Myth #4: Chinese herbs aren’t drugs, so anyone can put together a treatment plan for their animal
When it comes to official health regulatory bodies, herbs often fall into a gray area between food and drugs, running the gamut from common seasonings like cinnamon and turmeric to more powerful prescription herbs.
Using Chinese herbs properly isn’t a straight line between an herb and its effect, as is often the approach in Western herbology. “A treatment doesn’t necessarily consist of just one herb; it could be many formulated together,” says Dr. Bessent. Knowing the right combinations comes with understanding the principles behind TCVM, and isn’t learned overnight. Dabbling without real knowledge can do more harm than good.
“The ideal is always to have a knowledgeable professional guiding you,” advises Dr. Bessent. “It could be a TCVM-trained vet, or an individual with TCM training willing to work with your vet.” It’s also important to make your current vet aware of any Chinese herbal treatments your animal is taking, since some could react with prescribed drugs.
Myth Myth #5: All Chinese herbs come from China
Originally, all herbs used in Traditional Chinese Medicine were native to China since that’s where the practice originated. Even today, most of the over 6,000 species of plants used in TCVM continue to come from China or other Asian countries. But it’s also possible that your animal’s “Chinese” herbal mixture could contain plants grown in North America or other countries. “Today the phrase ‘Chinese herbs’ is used more to describe the philosophy behind their use rather than the country of origin,” says Dr. Bessent.
Purists maintain that China is still the best source of “Chinese” herbs, but given the right soil, climate and cultivation methods, it’s now possible to obtain equally potent results beyond China’s borders. What’s most important is that an herbal supplier has good quality control procedures to back up their claims about product potency.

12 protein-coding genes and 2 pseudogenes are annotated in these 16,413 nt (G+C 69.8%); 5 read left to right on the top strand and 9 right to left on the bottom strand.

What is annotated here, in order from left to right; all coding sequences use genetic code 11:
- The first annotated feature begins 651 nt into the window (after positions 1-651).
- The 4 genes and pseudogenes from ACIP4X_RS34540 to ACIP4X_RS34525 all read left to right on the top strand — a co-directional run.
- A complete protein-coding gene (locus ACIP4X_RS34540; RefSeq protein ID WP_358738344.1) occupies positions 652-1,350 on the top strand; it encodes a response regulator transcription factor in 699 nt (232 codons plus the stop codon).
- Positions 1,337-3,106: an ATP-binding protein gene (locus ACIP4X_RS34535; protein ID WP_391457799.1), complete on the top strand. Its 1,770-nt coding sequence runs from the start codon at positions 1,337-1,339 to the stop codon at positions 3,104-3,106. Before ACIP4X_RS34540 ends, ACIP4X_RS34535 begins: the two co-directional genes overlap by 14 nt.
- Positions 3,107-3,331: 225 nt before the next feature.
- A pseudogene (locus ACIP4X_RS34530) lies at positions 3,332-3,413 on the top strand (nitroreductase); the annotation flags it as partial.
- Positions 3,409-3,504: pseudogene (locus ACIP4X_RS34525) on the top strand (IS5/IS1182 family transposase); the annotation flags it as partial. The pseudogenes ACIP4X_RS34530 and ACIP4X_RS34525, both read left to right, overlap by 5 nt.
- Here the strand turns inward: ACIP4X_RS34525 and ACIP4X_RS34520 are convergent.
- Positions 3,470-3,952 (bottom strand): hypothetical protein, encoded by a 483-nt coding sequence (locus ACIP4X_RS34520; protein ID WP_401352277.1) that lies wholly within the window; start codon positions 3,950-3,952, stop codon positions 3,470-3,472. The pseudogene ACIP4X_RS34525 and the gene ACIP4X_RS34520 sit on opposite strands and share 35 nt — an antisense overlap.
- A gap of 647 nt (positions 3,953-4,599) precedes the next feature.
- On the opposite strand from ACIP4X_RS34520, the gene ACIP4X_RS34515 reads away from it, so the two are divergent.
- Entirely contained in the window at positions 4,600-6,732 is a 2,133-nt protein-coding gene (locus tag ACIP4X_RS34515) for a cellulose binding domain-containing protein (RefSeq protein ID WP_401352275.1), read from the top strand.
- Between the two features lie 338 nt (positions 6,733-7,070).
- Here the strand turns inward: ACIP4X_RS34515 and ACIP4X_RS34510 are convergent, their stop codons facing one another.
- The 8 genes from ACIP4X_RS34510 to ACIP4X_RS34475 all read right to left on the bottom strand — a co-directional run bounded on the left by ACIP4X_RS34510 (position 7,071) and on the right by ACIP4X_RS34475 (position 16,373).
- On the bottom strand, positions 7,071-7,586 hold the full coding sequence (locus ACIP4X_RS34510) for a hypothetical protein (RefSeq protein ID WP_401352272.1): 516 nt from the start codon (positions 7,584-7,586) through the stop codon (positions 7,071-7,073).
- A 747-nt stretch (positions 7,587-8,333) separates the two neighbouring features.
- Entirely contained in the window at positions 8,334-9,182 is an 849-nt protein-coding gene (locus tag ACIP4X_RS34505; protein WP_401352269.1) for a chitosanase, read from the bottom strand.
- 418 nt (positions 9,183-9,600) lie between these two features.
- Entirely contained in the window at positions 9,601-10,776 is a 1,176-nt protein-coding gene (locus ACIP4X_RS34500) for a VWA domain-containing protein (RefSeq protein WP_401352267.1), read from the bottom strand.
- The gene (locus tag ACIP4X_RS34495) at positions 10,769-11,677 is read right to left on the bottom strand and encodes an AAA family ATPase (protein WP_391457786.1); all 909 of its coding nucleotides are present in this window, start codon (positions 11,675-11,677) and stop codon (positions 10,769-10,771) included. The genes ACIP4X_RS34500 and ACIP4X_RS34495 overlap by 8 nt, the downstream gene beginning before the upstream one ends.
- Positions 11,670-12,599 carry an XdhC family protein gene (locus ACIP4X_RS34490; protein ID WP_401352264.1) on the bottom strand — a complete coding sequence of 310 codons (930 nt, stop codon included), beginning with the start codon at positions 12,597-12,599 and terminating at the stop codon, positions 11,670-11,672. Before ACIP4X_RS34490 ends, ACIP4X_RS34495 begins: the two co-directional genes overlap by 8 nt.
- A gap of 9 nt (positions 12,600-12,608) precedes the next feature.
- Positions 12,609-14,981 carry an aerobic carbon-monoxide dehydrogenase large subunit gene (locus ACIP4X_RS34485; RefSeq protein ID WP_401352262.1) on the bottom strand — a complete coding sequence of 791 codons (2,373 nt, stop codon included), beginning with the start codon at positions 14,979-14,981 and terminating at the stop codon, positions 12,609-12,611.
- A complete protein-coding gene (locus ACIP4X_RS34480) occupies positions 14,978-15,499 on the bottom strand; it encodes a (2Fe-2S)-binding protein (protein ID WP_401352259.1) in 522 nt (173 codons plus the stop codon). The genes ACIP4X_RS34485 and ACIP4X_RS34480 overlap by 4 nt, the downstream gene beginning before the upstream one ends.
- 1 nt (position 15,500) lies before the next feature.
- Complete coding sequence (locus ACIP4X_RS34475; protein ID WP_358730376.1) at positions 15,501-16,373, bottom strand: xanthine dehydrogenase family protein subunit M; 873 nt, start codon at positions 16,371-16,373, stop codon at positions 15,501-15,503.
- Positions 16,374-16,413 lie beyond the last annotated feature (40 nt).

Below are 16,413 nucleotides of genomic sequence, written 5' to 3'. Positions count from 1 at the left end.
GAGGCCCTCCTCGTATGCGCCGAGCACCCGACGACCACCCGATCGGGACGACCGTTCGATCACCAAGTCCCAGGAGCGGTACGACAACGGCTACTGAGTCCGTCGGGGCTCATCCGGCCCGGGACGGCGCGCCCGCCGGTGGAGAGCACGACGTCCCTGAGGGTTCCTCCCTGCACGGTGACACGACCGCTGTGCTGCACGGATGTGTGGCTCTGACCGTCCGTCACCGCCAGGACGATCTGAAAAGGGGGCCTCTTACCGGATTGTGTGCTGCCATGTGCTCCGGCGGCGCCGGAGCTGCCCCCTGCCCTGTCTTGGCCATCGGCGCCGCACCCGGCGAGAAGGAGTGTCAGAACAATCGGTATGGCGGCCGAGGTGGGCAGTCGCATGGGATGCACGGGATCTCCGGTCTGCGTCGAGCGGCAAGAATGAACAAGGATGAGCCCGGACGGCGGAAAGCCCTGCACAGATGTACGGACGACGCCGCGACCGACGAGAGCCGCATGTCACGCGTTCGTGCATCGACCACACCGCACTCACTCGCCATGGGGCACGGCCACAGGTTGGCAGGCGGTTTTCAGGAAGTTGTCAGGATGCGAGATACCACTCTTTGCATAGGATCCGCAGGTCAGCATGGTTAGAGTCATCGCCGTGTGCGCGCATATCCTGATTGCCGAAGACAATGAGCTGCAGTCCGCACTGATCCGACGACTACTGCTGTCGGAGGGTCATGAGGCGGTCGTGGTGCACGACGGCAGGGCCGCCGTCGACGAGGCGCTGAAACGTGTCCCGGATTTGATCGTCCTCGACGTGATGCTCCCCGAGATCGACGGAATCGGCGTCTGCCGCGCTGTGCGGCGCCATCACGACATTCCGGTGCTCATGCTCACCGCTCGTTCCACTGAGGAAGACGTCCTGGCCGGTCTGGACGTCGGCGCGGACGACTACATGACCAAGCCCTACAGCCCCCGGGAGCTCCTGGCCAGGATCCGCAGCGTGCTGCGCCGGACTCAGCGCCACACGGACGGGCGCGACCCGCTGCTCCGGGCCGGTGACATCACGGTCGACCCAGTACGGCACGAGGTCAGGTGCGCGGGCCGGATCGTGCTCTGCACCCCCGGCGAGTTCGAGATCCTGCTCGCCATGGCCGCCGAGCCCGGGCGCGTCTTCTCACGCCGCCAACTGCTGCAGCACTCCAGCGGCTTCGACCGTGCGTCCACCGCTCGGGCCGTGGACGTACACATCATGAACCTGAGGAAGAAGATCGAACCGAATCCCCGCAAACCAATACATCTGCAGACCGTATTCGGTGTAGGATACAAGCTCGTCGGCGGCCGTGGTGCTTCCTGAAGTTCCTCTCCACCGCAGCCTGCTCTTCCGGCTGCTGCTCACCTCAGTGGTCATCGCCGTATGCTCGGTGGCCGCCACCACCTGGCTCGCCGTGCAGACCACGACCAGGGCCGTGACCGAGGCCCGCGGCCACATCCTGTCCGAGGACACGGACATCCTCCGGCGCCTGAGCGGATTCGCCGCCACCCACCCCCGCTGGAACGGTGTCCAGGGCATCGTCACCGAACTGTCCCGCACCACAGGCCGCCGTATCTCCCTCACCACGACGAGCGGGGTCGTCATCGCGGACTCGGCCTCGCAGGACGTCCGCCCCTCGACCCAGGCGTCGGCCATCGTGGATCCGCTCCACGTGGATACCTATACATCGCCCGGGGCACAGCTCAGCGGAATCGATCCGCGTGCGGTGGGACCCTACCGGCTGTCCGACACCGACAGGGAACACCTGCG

Because Chinese herbs include thousands of different plants, most of which work best in various combinations, it’s important to ally yourself with a vet who is well-versed in TCVM. Used by someone with knowledge and experience, Chinese herbs can be profoundly healing.
Chinese herbs can be used for a multitude of problems, including allergies, arthritis, anxiety, immune system support and many others.
1. Quelling anxiety
After standing close to an electrical pole that loudly short-circuited, a male Australian shepherd developed a severe fear of noise. His people worried as his anxiety levels grew and he began to fear-bite. Two months on a mixture of Chinese herbs returned this boy to his happy self.
2. Supporting immunity
When veterinary experts said nothing more could be done for their 11-year-old Rottweiler, his family turned to Dr. Bessent. The dog had contracted an often-fatal fungal infection after plunging into tainted water to escape another dog that bit him. He received anti-fungal drugs, but wasn’t responding. With the help of Chinese herbs, his immune system rallied enough to beat the blastomycosis.
3. Making IBD bearable
Abby, a five-year-old golden retriever, was skin and bones. A chronic irritable bowel disease (IBD) sufferer, she had constant diarrhea and gas and could only tolerate broth and rice. As a last resort, her people tried a Chinese herbal treatment. Now Abby’s a new dog. She can eat whatever she likes as long as she keeps taking her herbs. animal